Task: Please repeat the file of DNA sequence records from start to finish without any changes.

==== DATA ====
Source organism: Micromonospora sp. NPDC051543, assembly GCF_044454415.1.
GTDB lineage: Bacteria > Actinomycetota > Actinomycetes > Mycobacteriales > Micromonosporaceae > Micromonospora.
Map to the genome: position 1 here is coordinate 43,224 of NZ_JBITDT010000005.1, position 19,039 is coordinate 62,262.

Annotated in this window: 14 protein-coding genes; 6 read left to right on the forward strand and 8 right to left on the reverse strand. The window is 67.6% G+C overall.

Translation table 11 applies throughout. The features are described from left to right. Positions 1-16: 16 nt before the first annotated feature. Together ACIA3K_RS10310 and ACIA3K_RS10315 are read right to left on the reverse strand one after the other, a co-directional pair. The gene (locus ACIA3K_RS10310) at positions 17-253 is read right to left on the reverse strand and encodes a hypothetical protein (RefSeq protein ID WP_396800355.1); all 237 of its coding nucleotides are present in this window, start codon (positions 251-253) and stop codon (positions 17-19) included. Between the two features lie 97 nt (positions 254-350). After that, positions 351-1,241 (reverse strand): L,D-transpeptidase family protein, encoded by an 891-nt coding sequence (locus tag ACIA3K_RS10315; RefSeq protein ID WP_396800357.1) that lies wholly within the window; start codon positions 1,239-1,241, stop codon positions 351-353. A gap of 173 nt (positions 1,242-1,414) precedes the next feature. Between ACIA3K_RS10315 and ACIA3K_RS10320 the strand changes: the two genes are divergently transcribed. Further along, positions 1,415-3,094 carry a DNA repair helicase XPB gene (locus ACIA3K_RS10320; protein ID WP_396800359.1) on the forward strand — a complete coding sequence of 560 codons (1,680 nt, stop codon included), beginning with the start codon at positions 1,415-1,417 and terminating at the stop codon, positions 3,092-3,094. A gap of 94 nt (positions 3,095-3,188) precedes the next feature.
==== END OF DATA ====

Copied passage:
Source organism: Micromonospora sp. NPDC051543, assembly GCF_044454415.1.
GTDB lineage: Bacteria > Actinomycetota > Actinomycetes > Mycobacteriales > Micromonosporaceae > Micromonospora.
Map to the genome: position 1 here is coordinate 43,224 of NZ_JBITDT010000005.1, position 19,039 is coordinate 62,262.

Annotated in this window: 14 protein-coding genes; 6 read left to right on the forward strand and 8 right to left on the reverse strand. The window is 67.6% G+C overall.

Translation table 11 applies throughout. The features are described from left to right. Positions 1-16: 16 nt before the first annotated feature. Together ACIA3K_RS10310 and ACIA3K_RS10315 are read right to left on the reverse strand one after the other, a co-directional pair. The gene (locus ACIA3K_RS10310) at positions 17-253 is read right to left on the reverse strand and encodes a hypothetical protein (RefSeq protein ID WP_396800355.1); all 237 of its coding nucleotides are present in this window, start codon (positions 251-253) and stop codon (positions 17-19) included. Between the two features lie 97 nt (positions 254-350). After that, positions 351-1,241 (reverse strand): L,D-transpeptidase family protein, encoded by an 891-nt coding sequence (locus tag ACIA3K_RS10315; RefSeq protein ID WP_396800357.1) that lies wholly within the window; start codon positions 1,239-1,241, stop codon positions 351-353. A gap of 173 nt (positions 1,242-1,414) precedes the next feature. Between ACIA3K_RS10315 and ACIA3K_RS10320 the strand changes: the two genes are divergently transcribed. Further along, positions 1,415-3,094 carry a DNA repair helicase XPB gene (locus ACIA3K_RS10320; protein ID WP_396800359.1) on the forward strand — a complete coding sequence of 560 codons (1,680 nt, stop codon included), beginning with the start codon at positions 1,415-1,417 and terminating at the stop codon, positions 3,092-3,094. A gap of 94 nt (positions 3,095-3,188) precedes the next feature.